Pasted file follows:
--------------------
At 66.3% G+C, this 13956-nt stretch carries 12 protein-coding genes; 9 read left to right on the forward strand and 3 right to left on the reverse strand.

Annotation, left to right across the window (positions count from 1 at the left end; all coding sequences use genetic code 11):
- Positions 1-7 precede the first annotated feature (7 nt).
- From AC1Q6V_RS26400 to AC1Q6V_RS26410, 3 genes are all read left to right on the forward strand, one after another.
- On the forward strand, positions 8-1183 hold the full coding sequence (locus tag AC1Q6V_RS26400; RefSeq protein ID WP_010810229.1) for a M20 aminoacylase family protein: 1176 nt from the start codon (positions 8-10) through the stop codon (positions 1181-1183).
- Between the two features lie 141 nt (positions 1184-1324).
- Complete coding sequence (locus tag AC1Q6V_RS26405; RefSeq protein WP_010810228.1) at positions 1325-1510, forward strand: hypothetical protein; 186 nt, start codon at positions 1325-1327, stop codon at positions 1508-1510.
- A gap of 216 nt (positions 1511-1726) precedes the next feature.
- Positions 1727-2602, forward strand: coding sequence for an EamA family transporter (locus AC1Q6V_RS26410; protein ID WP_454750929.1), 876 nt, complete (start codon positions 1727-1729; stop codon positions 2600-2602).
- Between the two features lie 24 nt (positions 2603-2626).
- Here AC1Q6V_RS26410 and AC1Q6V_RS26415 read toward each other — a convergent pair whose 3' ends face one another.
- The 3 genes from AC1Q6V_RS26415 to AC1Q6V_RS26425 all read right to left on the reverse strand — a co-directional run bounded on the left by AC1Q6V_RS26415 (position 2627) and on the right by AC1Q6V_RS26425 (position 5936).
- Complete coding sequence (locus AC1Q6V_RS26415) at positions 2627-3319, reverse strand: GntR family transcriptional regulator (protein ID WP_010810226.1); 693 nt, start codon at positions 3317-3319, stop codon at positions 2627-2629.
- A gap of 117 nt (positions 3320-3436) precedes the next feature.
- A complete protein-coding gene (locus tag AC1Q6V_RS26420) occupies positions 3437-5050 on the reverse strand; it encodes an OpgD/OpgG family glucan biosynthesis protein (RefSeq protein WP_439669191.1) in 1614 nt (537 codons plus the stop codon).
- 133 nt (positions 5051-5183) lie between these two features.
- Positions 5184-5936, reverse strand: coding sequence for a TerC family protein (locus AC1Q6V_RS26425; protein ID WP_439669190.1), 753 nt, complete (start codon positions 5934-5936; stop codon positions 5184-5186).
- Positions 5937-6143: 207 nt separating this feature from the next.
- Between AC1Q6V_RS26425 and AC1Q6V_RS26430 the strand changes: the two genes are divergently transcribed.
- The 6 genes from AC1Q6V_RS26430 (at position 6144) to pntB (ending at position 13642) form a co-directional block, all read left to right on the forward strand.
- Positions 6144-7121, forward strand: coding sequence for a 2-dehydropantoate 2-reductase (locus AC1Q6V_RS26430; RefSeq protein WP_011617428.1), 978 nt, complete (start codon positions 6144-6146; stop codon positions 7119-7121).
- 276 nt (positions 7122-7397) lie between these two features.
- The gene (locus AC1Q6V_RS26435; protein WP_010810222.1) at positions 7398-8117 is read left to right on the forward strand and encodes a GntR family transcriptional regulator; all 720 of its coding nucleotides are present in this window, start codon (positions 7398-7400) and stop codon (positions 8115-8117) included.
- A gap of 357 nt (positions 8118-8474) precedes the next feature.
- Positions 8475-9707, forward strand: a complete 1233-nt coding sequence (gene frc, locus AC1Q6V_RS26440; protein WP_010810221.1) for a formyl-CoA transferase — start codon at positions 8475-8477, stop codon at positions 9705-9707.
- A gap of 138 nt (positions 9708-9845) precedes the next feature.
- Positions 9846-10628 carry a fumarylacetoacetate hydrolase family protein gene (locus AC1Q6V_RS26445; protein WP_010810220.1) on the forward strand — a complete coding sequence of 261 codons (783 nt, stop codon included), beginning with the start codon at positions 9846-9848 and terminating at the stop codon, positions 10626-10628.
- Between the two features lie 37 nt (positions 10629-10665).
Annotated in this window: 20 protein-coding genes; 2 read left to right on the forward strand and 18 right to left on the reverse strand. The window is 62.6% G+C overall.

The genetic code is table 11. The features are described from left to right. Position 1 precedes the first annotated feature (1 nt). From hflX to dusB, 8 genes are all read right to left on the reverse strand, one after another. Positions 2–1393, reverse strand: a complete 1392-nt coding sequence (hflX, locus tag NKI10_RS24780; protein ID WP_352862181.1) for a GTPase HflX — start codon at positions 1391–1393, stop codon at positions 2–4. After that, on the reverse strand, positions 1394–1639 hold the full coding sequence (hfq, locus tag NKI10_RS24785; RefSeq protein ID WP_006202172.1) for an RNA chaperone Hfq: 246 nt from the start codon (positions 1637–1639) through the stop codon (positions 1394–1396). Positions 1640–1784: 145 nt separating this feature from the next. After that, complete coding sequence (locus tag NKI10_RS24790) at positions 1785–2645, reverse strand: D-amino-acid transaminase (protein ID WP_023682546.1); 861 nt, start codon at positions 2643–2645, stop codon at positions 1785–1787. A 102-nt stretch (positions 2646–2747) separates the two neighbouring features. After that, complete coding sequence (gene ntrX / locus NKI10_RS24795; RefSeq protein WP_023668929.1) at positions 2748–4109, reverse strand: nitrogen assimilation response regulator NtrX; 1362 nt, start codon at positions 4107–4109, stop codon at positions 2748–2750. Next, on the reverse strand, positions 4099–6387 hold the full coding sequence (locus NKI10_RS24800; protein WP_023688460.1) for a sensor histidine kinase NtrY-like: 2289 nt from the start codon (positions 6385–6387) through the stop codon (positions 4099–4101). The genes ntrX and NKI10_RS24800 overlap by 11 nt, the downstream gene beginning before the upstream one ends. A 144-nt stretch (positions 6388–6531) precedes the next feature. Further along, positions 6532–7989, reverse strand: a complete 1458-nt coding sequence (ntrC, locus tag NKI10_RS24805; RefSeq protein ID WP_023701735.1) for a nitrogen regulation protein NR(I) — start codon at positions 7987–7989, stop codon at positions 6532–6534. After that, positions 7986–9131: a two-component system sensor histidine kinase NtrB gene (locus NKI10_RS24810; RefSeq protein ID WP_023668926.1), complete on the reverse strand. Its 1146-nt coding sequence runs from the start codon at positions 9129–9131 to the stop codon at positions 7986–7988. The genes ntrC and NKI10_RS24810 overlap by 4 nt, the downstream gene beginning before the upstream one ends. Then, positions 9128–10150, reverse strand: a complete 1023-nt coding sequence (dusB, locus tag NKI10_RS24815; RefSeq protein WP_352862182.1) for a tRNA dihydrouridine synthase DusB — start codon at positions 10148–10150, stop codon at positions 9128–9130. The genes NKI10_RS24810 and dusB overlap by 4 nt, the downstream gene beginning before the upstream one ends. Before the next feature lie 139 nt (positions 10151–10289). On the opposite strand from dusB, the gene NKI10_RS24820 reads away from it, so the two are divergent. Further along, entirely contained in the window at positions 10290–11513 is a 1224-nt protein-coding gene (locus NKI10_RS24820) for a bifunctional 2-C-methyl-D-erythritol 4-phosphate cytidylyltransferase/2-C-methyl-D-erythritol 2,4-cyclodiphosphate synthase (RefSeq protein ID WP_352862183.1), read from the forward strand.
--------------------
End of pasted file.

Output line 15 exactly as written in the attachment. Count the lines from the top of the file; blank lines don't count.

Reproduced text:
- A complete protein-coding gene (locus tag AC1Q6V_RS26420) occupies positions 3437-5050 on the reverse strand; it encodes an OpgD/OpgG family glucan biosynthesis protein (RefSeq protein WP_439669191.1) in 1614 nt (537 codons plus the stop codon).